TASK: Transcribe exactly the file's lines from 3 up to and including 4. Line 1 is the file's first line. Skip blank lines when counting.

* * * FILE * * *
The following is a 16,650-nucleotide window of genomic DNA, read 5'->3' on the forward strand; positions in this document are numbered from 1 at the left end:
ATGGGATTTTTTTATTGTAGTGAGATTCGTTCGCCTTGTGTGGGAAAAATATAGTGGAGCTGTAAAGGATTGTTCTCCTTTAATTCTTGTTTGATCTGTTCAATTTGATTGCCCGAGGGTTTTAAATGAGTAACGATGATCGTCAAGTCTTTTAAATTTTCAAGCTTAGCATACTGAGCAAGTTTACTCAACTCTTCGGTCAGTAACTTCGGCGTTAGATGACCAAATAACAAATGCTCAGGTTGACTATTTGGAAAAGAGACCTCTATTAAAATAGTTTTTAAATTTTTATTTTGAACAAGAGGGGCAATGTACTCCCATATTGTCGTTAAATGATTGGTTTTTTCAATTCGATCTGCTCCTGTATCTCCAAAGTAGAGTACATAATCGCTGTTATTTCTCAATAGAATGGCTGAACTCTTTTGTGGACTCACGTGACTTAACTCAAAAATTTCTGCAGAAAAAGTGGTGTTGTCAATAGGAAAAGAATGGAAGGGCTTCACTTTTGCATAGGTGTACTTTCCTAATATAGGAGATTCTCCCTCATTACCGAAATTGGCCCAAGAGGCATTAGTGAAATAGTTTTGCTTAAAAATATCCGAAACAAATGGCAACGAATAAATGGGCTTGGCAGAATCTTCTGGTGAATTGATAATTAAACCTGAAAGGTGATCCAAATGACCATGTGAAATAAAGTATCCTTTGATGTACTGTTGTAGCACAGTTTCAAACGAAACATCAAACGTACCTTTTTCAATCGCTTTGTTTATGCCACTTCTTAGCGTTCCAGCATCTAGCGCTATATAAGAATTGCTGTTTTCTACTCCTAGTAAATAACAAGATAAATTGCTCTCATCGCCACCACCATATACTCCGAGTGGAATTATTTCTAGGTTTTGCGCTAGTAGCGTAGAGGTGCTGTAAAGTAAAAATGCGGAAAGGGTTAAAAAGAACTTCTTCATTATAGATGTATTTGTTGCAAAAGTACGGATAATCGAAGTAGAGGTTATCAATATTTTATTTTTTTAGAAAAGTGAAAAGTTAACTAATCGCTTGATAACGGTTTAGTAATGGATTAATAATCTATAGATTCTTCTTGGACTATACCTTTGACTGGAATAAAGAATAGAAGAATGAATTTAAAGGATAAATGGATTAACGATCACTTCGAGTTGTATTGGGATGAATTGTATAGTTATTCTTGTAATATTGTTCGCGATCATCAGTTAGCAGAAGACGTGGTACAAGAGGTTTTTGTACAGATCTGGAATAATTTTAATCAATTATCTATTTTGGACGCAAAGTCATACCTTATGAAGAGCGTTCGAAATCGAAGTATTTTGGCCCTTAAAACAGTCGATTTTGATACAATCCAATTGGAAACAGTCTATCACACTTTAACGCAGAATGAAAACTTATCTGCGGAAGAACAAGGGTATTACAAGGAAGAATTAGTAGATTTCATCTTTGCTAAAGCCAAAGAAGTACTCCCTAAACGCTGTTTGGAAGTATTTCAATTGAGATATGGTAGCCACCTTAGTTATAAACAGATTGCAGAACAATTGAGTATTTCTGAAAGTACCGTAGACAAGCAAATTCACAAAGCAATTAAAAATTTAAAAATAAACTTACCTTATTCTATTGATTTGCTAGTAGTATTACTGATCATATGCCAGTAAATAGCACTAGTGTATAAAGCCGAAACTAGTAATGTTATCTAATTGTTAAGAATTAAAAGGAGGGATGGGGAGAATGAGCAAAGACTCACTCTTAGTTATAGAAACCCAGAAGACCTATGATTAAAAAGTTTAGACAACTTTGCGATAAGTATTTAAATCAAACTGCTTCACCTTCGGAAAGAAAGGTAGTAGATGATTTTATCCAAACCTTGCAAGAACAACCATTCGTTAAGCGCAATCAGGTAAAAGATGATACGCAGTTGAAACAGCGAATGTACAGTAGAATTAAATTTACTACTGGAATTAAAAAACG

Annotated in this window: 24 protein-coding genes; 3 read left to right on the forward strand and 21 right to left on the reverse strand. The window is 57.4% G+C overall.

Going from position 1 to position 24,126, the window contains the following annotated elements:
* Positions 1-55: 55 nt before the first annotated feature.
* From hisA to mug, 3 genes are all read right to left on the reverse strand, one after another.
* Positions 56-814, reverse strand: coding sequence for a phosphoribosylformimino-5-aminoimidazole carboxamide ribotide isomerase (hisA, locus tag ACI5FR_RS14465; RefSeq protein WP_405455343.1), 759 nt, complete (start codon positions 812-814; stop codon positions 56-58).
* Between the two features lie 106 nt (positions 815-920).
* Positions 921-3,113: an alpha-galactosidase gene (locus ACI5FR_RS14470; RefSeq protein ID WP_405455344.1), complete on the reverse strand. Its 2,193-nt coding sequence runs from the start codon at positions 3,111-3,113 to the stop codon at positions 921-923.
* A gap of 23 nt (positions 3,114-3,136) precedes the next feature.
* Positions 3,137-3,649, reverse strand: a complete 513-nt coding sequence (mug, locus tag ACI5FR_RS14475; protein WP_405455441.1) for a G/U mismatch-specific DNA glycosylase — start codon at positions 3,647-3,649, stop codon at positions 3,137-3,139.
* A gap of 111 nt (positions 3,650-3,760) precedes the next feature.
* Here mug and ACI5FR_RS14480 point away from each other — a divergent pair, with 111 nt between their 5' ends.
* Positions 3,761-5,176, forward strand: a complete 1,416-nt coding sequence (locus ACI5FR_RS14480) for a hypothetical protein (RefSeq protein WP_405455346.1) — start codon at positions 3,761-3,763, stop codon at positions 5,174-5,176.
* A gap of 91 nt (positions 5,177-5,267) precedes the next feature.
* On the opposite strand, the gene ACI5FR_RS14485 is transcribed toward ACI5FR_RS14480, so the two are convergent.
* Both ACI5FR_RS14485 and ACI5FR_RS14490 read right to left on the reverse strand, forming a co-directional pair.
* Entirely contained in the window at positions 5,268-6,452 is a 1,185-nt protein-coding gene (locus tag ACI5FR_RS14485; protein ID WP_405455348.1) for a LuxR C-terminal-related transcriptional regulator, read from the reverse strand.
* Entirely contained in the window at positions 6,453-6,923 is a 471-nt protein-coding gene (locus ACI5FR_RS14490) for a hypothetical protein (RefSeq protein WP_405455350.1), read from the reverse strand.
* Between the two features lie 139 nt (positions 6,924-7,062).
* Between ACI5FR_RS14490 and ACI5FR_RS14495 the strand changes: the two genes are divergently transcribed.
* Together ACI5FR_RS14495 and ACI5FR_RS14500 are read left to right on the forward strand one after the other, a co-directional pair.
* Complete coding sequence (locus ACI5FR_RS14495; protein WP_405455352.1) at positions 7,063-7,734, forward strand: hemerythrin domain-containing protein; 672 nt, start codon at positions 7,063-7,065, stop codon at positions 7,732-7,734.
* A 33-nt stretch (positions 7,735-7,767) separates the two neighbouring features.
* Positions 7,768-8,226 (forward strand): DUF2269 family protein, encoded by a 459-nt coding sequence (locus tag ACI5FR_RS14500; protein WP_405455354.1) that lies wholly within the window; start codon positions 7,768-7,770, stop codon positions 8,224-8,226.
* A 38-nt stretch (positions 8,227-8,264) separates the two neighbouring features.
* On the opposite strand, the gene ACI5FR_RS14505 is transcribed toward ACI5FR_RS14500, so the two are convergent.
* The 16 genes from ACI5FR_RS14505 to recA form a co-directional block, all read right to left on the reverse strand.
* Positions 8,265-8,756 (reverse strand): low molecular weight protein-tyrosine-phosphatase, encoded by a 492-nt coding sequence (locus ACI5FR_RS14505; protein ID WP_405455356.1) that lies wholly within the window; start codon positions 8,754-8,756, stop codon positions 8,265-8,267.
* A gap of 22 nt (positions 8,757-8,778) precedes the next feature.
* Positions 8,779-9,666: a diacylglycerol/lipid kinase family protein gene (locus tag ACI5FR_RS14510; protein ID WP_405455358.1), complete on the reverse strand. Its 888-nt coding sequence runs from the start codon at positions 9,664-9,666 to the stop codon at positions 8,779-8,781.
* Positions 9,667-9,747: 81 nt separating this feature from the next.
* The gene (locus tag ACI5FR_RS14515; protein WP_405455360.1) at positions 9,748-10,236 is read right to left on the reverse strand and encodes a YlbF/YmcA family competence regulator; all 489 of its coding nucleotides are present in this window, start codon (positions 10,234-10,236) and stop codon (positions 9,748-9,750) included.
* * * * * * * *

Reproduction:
Annotated in this window: 24 protein-coding genes; 3 read left to right on the forward strand and 21 right to left on the reverse strand. The window is 57.4% G+C overall.

Going from position 1 to position 24,126, the window contains the following annotated elements: